When Your Nonprofit Executive Moves On

nonprofit executiveIt’s inevitable. Nonprofit executives will come and go. When a beloved leader decides to retire or leave an organization, it offers both challenges and opportunities.

The shoes of a great CEO or CFO can be hard to fill. Finding someone to care for the people and believe in the mission who also has great leadership skills can be difficult. The uncertainty of new leadership can stir up all sorts of issues with the staff. They may wonder if they’ll like the new leader or if they can work with them as easily and happily as they could with the outbound executive.

Change also opens the door for great opportunity, and it is on this we’d like to focus. Opportunities include the ability to chart new directions with a new leader. New executives bring fresh ideas to an organization and may have experience from other posts that can help you grow. They bring new perspective and vision as well as energy into a nonprofit.

Tips for Finding Your Next Leader

After the initial shock wears off, when you learn that a current leader plans to leave, it’s time to get working. Here are tips and best practices to help you find your next great CEO, CFO, or other nonprofit leader.

  1. Create a succession plan: Nonprofit boards can do themselves and their organizations a great favor by developing a succession plan to guide the organization through leadership changes. Identify the qualities you seek in a leader and utilize groups or other resources to help you find the right candidates.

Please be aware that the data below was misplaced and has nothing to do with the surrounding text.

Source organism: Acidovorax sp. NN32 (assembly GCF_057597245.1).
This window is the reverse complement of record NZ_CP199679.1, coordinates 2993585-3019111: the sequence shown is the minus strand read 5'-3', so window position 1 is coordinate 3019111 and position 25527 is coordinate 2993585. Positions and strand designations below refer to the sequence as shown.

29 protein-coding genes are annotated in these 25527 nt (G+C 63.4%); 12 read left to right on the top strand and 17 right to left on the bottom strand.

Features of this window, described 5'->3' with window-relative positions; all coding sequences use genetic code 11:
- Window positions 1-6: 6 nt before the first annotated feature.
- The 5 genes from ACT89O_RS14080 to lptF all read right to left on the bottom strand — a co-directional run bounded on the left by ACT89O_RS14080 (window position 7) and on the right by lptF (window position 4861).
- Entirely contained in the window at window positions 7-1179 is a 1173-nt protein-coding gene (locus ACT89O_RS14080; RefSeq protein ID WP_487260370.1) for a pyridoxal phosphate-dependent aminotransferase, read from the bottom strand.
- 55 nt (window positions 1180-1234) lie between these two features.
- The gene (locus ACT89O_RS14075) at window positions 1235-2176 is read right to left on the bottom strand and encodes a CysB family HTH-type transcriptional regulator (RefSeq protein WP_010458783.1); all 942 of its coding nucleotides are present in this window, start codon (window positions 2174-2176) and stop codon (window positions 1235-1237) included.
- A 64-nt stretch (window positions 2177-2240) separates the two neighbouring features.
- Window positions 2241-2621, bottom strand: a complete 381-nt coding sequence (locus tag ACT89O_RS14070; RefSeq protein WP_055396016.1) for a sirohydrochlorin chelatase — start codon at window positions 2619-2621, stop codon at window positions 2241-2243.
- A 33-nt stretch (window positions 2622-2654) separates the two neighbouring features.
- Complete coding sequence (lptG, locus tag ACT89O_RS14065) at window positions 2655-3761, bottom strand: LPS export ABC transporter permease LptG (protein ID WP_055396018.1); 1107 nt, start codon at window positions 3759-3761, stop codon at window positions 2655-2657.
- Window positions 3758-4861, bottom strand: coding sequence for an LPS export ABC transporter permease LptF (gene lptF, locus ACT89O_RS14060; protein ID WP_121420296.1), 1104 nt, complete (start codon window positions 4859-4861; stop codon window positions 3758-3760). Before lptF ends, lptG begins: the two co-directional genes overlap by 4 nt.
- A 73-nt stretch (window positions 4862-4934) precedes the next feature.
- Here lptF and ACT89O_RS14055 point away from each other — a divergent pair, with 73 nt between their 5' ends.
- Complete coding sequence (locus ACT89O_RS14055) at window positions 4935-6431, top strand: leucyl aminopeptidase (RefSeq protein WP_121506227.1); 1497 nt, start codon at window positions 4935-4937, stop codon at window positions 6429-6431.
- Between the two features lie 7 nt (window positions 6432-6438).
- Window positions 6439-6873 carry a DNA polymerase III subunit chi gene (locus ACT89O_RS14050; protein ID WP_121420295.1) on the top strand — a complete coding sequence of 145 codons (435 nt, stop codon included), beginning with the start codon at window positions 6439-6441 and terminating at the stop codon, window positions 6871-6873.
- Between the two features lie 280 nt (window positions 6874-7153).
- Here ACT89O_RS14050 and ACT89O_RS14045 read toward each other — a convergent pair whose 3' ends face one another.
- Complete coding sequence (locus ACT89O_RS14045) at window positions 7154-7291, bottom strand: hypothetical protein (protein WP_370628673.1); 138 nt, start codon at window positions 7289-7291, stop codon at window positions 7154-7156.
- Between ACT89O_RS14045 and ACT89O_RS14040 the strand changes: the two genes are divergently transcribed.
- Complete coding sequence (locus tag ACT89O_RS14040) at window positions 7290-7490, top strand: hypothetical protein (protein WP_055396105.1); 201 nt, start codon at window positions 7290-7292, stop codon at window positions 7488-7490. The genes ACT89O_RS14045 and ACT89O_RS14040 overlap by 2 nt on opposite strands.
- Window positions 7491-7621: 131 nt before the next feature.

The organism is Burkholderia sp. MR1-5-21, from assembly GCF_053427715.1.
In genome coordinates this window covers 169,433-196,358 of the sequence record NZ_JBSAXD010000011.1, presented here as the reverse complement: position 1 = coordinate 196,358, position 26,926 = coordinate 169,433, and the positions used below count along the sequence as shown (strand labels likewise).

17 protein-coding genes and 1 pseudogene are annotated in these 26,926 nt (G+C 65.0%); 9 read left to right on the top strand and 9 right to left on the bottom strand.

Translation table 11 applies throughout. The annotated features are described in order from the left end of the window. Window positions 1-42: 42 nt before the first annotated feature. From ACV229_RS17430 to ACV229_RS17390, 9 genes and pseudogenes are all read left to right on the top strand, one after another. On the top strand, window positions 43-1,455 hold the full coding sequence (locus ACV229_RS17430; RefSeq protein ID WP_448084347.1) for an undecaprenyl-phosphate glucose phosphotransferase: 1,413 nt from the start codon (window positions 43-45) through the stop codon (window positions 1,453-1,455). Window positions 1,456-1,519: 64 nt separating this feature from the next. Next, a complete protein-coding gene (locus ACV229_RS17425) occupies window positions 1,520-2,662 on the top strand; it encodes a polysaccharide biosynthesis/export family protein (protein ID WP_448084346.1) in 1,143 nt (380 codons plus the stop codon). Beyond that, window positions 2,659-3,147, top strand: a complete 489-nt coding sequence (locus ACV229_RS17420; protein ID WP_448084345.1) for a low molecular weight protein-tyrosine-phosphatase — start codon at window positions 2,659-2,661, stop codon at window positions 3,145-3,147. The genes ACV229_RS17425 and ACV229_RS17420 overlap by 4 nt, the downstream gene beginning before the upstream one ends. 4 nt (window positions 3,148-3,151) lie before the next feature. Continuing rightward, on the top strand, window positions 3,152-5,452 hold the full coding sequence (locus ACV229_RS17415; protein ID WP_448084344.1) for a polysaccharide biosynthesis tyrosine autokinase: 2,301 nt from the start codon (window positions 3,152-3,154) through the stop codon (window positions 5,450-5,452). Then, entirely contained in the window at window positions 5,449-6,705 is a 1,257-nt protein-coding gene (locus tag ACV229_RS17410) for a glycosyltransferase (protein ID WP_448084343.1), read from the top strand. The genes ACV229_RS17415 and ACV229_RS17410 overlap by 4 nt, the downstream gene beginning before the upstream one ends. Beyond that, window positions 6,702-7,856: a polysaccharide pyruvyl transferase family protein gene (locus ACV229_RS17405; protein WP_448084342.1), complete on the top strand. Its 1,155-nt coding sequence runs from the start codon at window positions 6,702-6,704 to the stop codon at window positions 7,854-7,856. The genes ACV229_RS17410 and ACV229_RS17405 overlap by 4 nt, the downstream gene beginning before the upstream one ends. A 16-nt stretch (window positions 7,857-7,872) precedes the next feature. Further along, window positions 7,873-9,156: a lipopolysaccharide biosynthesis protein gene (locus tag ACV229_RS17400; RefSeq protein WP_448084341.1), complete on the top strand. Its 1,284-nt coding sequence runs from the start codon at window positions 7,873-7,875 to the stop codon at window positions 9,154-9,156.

2. Ease into the transition: If possible (for example, if someone plans to retire), ease into the transition by leaving plenty of time to find the new leader. It can take a year or more to find a leader for a large nonprofit organization. With more time available, you have the benefit of being quite choosy about who will lead the organization to success.
  3. Consider organizational culture: Take the pulse of your organization. Know its culture so you can find someone who will either continue the tradition or effect changes you seek. Without a good understanding of the corporate culture, you run the risk of putting a leader into position who will find roadblocks and create more turmoil than necessary in the first year of leadership.
  4. Support onboarding: Put into place an onboarding process that includes plenty of time for new leaders to meet key staff, understand the organization’s mission and principles, and broker relationships with donors and members. Don’t expect big changes right away; give the new leader time to ease into the organization.
  5. Hire interim help: Interim leadership, such as nonprofit accounting services or CPAs to fill CFO spots, can be a great help. They can maintain continuity and ensure that operations run smoothly until you hire a new leader.

Change is never easy, but if you can use the opportunities it brings to your advantage, you can grow through it. Nonprofit boards can do a great deal to ease the stress of a leadership transition to ensure their organizations continue to benefit others.

RBP Methods

RBP Methods is a nonprofit software and consulting firm that helps right-brained people navigate a left-brained world. We offer a wide range of consulting services focused on helping nonprofits manage their accounting and financial needs. Our software choices include Abila, AccuFund and other nonprofit financial management tools. For more information, visit RBP Methods or call us at 503-648-9051.